FarmerPete

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Re: Reader Case Study - Financial planning for adoption (and debt freedom)
« Reply #9 on: February 25, 2015, 02:48:30 PM »
Who better to fleece for income than frustrated people who want children, but most likely can't do it themselves....Yeah, I agree that it's a shame.  It would be one thing if all of that went to paying for medical expenses, but most of it never reaches the birth mother.

A couple who are friends of my wife have adopted 4 kids from the same birth mother.  She keeps cranking out kids and the state keeps taking them away.  Since they have so many kids, they get called directly when another one enters the system.  They are now considered "family" to some extent and are first choice for placement.  They said it's difficult, because while they want to provide a home for the sibling of their kids, they really wish they had the freedom to appoint other couples who want children as the receivers of the child.  Having 4 kids is enough for them, but it breaks their heart to think where the child will end up if they turn the offer down.  Unfortunately, having the rights to be asked first doesn't translate into having legal guardianship of the kid, and it's pretty much a "You can have the kid or we'll go to our waiting list".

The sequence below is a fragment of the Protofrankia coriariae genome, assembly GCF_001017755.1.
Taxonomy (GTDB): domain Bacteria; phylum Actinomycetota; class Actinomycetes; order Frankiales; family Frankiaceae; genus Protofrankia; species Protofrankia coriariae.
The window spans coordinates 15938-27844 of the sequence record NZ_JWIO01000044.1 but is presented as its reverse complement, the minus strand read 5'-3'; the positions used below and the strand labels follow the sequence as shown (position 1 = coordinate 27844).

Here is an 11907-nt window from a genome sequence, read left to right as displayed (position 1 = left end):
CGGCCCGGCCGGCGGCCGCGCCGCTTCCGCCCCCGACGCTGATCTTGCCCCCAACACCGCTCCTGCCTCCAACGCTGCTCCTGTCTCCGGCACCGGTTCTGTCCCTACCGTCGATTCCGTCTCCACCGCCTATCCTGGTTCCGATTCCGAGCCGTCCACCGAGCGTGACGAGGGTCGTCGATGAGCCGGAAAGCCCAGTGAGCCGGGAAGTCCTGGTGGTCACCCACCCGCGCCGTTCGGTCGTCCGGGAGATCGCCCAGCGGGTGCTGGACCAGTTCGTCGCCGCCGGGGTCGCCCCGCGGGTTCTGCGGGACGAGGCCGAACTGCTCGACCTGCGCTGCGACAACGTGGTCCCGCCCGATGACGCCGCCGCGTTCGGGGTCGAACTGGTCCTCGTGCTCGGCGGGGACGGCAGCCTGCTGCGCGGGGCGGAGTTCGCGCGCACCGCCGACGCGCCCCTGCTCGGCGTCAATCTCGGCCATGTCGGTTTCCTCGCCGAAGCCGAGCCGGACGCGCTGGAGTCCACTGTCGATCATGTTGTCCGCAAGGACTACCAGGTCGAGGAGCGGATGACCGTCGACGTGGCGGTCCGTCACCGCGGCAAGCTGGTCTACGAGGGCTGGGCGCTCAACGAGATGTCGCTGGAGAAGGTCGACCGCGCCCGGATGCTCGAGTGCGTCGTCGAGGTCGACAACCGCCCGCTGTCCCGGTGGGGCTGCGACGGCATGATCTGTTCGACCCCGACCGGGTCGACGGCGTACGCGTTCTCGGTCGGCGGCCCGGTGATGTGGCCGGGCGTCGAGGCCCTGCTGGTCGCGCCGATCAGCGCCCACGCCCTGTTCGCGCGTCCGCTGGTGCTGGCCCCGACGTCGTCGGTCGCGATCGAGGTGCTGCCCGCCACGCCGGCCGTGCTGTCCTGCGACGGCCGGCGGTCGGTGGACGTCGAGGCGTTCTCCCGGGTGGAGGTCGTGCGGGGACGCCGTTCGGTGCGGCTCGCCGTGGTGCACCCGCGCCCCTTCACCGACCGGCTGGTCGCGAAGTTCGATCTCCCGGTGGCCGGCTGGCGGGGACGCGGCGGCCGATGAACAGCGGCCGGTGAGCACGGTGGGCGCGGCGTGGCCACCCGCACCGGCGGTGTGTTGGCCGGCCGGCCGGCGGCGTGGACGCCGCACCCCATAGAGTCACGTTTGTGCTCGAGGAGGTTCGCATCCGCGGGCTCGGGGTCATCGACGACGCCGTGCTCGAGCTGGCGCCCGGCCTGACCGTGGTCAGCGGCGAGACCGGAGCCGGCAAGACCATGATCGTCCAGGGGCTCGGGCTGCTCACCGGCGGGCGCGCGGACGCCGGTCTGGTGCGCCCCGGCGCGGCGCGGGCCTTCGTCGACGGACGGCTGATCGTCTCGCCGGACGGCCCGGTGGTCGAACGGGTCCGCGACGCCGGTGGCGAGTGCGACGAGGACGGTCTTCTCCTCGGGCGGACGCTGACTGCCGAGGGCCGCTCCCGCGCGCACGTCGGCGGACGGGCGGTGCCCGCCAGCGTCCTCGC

WhoaMama

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Re: Reader Case Study - Financial planning for adoption (and debt freedom)
« Reply #10 on: February 25, 2015, 02:58:18 PM »
Totally agree FarmerPete. I've had some agencies break down the costs and about 1/3 goes towards "advertising" to birthmoms. It's a really convoluted cycle, which would take a complete overhaul to fix.

We're on the fence about what to do. We don't want to financially ruin ourselves, but the desire to parent more little ones remains.

Sounds like it's a bit of a double-edged sword for the family you know. It would be really hard to turn away another kidlet, you'd hate to separate them. My sister did foster to adopt out West and she said the system is much easier to navigate there than it is here in the Midwest. They terminate parental rights faster there she said, and bio parents don't get as many chances. She was also approached about adopting a sibling from the same birthmom, but they didn't proceed as the medical background was too intense. They weren't the right family to take on the situation. 

justajane